Journal Article

Article for Site Evaluation

TitleDiagnosis and Management of Cellulitis and Abscess in the Emergency Department Setting: An Evidence-Based Review

Study Type: Review

Publication: The Journal of Emergency Medicine (Published January 2022.)

Authors: Brit Long and Michael Gottlieb

Reason for selection: I chose this article in relation to my third H&P. I decided that I wanted to focus on a review of the concepts behind Abscess and Cellulitis formation. I also wanted to review the tools and techniques that can be used to differentiate one from the other in patients that present with skin changes.


Background: Cellulitis and abscess are common reason for presentation to the emergency department, although there are several nuances to the care of these patients.

Objective: The purpose of this narrative review article was to provide a summary of the background, pathophysiology, diagnosis, and management of cellulitis and abscesses with a focus on emergency clinicians.

Discussion: The most common bacteria causing cellulitis are Staphylococcus aureus, Streptococcus pyogenes, and other β-hemolytic streptococci, and methicillin-resistant S. aureus is most common in abscesses. The history and physical examination are helpful in differentiating cellulitis and abscess in many cases, and point-of-care ultrasound can be a useful tool in unclear cases. Treatment for cellulitis typically involves a penicillin or cephalosporin, and treatment of abscesses is incision and drainage. Loop drainage is preferred over the traditional incision and drainage technique, and adjunctive antibiotics can be considered. Most patients can be managed as outpatient.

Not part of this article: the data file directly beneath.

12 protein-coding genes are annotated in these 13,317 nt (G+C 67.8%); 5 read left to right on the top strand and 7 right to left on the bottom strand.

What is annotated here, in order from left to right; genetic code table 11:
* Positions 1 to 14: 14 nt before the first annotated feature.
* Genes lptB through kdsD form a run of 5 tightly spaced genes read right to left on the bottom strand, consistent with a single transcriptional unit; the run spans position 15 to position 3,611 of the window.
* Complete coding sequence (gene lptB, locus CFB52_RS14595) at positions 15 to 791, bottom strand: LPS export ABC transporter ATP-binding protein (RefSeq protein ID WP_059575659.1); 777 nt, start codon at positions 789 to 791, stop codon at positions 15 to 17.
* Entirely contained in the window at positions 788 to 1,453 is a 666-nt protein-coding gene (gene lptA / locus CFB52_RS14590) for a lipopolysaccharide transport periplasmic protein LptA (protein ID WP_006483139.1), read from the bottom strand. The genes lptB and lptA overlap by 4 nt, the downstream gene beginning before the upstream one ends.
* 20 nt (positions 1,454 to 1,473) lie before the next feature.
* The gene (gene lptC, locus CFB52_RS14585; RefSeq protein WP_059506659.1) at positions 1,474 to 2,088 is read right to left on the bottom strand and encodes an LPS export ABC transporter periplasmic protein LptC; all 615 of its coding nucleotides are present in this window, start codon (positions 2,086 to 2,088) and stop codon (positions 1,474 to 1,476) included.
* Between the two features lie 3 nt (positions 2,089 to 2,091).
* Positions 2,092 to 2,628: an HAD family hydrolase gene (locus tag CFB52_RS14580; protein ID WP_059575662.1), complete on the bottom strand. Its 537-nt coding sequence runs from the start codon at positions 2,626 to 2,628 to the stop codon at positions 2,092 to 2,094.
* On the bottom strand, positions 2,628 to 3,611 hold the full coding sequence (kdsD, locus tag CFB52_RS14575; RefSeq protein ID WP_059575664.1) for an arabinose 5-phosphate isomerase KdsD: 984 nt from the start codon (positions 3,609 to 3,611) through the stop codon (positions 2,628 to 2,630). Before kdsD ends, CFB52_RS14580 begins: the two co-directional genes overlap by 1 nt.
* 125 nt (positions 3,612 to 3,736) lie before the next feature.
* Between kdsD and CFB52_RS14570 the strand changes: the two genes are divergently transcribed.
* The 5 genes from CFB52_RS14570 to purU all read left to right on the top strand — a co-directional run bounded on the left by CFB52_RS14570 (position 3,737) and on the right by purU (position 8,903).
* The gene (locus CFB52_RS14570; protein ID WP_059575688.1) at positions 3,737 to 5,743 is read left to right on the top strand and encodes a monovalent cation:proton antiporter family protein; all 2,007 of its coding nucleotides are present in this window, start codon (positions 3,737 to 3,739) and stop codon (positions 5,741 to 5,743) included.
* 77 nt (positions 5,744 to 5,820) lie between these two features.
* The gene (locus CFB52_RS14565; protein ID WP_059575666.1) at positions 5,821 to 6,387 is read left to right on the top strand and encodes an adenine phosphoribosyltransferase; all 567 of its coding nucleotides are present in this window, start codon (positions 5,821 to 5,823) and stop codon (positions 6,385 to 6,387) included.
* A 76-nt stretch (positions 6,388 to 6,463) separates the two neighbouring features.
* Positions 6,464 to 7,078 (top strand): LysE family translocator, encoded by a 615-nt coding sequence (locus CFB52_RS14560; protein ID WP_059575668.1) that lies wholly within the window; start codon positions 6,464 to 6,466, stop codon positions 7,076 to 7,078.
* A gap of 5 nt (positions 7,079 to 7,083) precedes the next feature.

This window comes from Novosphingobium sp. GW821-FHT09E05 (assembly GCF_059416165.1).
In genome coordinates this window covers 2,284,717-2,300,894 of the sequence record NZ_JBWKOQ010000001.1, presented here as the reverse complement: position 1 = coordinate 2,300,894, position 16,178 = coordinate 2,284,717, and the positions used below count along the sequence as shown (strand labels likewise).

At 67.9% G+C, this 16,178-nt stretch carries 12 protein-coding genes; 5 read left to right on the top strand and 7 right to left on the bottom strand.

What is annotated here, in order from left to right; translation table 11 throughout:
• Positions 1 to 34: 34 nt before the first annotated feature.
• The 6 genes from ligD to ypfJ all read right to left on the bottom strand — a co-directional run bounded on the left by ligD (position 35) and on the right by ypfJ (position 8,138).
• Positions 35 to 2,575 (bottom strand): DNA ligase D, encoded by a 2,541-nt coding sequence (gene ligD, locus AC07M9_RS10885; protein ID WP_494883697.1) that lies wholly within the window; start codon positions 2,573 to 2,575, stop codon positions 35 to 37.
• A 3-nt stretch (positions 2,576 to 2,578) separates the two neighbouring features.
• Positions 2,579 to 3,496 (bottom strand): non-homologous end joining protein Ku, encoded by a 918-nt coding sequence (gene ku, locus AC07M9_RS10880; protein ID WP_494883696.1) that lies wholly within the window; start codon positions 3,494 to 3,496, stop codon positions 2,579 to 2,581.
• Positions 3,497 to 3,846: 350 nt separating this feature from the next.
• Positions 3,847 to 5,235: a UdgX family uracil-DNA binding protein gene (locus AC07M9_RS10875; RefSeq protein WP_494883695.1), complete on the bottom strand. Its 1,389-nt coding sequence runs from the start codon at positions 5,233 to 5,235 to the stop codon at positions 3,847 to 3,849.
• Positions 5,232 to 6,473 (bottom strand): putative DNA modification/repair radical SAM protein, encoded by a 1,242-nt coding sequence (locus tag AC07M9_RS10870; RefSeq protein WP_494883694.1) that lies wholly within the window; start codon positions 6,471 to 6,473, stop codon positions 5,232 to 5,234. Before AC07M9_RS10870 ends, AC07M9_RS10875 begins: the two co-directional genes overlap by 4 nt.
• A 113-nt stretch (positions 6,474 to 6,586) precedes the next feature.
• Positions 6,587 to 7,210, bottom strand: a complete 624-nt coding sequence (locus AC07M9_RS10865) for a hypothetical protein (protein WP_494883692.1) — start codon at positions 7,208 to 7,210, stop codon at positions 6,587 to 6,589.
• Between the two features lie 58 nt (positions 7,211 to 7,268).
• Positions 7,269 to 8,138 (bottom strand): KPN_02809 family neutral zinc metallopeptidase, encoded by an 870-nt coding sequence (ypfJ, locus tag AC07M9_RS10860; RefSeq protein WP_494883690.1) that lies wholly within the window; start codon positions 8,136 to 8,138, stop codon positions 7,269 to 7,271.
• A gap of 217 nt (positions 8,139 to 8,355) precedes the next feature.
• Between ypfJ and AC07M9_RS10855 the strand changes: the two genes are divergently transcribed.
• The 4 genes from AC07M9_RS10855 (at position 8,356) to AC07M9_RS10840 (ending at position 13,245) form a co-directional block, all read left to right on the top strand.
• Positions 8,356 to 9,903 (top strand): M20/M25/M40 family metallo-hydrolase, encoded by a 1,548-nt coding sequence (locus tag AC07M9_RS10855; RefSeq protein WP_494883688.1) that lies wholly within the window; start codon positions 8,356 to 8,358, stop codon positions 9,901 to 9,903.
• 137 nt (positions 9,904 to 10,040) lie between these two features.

Conclusions: It is essential for emergency physicians to be aware of the current evidence regarding the diagnosis and management of patients with cellulitis and abscess.

General Summary of the Article: 

Cellulitis is a skin infection that occurs after bacteria invade the skin barrier and an abscess is a soft tissue infection that also occurs after bacteria find a port of entry such as through wounds and a breach in the skin barrier. B-hemolytic streptococci and Staph aureus are more commonly found in non-purulent cellulitis. On the other hand, Staph aureus is the most common microbe in abscesses with up to 70% being MRSA. Abscesses are associated with erythema, fluctuance, pyogenic material, and induration however, in some cases if the erythema and induration spread past the abscess margin it might suggest more of purulent cellulitis.

Patients with cellulitis usually present with unilateral pain, warmth, edema, tenderness, and erythema and may develop over several days (usually affects lower limbs and the involvement is typically circumferential). As seen in my case antibiotics are employed in treating cellulitis but in an abscess, I&D is the tx of choice.